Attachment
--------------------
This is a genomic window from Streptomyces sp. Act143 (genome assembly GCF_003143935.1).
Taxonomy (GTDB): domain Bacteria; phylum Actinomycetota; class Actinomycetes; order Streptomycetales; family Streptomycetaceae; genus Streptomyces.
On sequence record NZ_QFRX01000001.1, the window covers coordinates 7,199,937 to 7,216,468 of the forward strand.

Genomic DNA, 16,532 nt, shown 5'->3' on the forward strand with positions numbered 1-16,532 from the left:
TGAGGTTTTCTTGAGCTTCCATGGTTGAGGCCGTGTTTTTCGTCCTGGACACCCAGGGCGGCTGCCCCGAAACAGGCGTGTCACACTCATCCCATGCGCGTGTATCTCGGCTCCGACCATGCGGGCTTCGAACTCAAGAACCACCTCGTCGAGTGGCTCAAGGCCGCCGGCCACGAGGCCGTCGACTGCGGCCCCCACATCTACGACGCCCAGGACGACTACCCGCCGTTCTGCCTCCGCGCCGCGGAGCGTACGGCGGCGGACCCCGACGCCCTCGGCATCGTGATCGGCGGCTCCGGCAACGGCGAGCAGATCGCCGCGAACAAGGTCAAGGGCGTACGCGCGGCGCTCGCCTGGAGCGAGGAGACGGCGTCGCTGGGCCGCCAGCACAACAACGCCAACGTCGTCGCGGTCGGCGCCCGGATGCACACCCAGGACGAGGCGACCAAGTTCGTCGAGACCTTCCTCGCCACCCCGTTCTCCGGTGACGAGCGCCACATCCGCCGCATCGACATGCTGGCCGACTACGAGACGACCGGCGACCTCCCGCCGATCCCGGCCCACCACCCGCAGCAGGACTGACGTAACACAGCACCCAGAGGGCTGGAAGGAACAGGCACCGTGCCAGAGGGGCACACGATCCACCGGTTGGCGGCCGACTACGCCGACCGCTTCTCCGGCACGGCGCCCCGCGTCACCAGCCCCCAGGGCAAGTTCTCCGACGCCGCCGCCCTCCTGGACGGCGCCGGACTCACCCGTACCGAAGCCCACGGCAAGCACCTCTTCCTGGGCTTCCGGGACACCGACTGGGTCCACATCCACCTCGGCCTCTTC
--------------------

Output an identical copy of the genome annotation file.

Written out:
This is a genomic window from Streptomyces sp. Act143 (genome assembly GCF_003143935.1).
Taxonomy (GTDB): domain Bacteria; phylum Actinomycetota; class Actinomycetes; order Streptomycetales; family Streptomycetaceae; genus Streptomyces.
On sequence record NZ_QFRX01000001.1, the window covers coordinates 7,199,937 to 7,216,468 of the forward strand.

Genomic DNA, 16,532 nt, shown 5'->3' on the forward strand with positions numbered 1-16,532 from the left:
TGAGGTTTTCTTGAGCTTCCATGGTTGAGGCCGTGTTTTTCGTCCTGGACACCCAGGGCGGCTGCCCCGAAACAGGCGTGTCACACTCATCCCATGCGCGTGTATCTCGGCTCCGACCATGCGGGCTTCGAACTCAAGAACCACCTCGTCGAGTGGCTCAAGGCCGCCGGCCACGAGGCCGTCGACTGCGGCCCCCACATCTACGACGCCCAGGACGACTACCCGCCGTTCTGCCTCCGCGCCGCGGAGCGTACGGCGGCGGACCCCGACGCCCTCGGCATCGTGATCGGCGGCTCCGGCAACGGCGAGCAGATCGCCGCGAACAAGGTCAAGGGCGTACGCGCGGCGCTCGCCTGGAGCGAGGAGACGGCGTCGCTGGGCCGCCAGCACAACAACGCCAACGTCGTCGCGGTCGGCGCCCGGATGCACACCCAGGACGAGGCGACCAAGTTCGTCGAGACCTTCCTCGCCACCCCGTTCTCCGGTGACGAGCGCCACATCCGCCGCATCGACATGCTGGCCGACTACGAGACGACCGGCGACCTCCCGCCGATCCCGGCCCACCACCCGCAGCAGGACTGACGTAACACAGCACCCAGAGGGCTGGAAGGAACAGGCACCGTGCCAGAGGGGCACACGATCCACCGGTTGGCGGCCGACTACGCCGACCGCTTCTCCGGCACGGCGCCCCGCGTCACCAGCCCCCAGGGCAAGTTCTCCGACGCCGCCGCCCTCCTGGACGGCGCCGGACTCACCCGTACCGAAGCCCACGGCAAGCACCTCTTCCTGGGCTTCCGGGACACCGACTGGGTCCACATCCACCTCGGCCTCTTC